Međunarodno prisustvo na Kosovu i Metohiji 1999-2009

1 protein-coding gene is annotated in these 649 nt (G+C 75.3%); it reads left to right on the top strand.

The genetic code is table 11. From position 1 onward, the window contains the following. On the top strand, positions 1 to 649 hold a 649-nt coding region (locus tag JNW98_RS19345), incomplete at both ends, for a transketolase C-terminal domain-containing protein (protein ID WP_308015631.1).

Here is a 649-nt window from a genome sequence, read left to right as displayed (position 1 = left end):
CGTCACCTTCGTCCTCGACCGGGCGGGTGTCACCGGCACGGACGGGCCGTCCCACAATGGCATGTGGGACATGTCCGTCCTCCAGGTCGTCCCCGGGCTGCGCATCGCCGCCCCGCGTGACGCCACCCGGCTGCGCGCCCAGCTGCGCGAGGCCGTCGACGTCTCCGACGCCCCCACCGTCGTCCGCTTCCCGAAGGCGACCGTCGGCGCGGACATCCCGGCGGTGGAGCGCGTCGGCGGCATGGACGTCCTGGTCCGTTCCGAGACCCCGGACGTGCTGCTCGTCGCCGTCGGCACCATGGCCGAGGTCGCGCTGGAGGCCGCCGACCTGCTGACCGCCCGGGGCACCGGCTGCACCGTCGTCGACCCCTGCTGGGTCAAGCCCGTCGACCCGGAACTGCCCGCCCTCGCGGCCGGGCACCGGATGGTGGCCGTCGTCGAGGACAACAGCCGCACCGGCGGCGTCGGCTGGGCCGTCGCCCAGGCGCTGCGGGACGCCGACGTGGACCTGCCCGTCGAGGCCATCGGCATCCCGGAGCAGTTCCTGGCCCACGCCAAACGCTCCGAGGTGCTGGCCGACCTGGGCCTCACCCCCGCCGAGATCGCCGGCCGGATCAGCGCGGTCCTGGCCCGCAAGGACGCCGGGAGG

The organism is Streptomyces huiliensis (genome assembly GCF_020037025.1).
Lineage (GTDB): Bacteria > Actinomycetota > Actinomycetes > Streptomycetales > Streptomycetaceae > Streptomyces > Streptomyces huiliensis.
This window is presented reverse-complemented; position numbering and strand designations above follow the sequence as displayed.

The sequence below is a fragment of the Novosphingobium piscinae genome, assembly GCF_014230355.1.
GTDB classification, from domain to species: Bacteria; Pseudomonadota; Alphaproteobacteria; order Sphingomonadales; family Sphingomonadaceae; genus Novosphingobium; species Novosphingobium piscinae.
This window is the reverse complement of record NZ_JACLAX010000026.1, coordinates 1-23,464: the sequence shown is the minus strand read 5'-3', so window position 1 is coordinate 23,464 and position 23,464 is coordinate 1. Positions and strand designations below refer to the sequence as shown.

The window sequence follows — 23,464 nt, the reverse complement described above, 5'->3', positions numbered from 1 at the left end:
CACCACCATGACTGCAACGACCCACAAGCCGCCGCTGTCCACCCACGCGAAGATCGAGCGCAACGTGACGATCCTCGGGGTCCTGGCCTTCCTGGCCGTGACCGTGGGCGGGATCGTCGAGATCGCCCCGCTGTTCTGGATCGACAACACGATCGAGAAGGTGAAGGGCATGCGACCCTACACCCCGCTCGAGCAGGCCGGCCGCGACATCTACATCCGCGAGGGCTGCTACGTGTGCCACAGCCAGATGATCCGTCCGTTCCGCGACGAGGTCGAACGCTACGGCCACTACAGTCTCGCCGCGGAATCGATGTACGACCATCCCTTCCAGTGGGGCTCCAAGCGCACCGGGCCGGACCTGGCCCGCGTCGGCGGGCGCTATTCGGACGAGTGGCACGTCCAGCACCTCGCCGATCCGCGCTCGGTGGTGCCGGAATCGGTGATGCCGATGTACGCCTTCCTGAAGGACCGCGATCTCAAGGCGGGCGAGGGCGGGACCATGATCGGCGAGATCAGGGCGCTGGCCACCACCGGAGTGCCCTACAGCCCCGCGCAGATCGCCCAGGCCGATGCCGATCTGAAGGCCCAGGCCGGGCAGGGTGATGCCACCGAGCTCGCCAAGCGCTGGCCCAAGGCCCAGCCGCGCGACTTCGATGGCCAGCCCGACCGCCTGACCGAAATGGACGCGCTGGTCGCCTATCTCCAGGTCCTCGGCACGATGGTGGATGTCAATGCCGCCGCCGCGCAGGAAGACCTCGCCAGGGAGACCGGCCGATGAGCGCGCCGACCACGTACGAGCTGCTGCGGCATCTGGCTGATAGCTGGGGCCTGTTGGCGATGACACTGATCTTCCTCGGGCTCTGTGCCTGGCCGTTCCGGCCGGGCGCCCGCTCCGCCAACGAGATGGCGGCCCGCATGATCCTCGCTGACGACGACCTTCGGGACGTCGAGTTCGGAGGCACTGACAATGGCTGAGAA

Lađevac, Ivona and Đurđević-Lukić, Svetlana and Jović-Lazić, Ana (2010) Međunarodno prisustvo na Kosovu i Metohiji 1999-2009. Institut za međunarodnu politiku i privredu, Beograd. ISBN 978-86-7067-130-0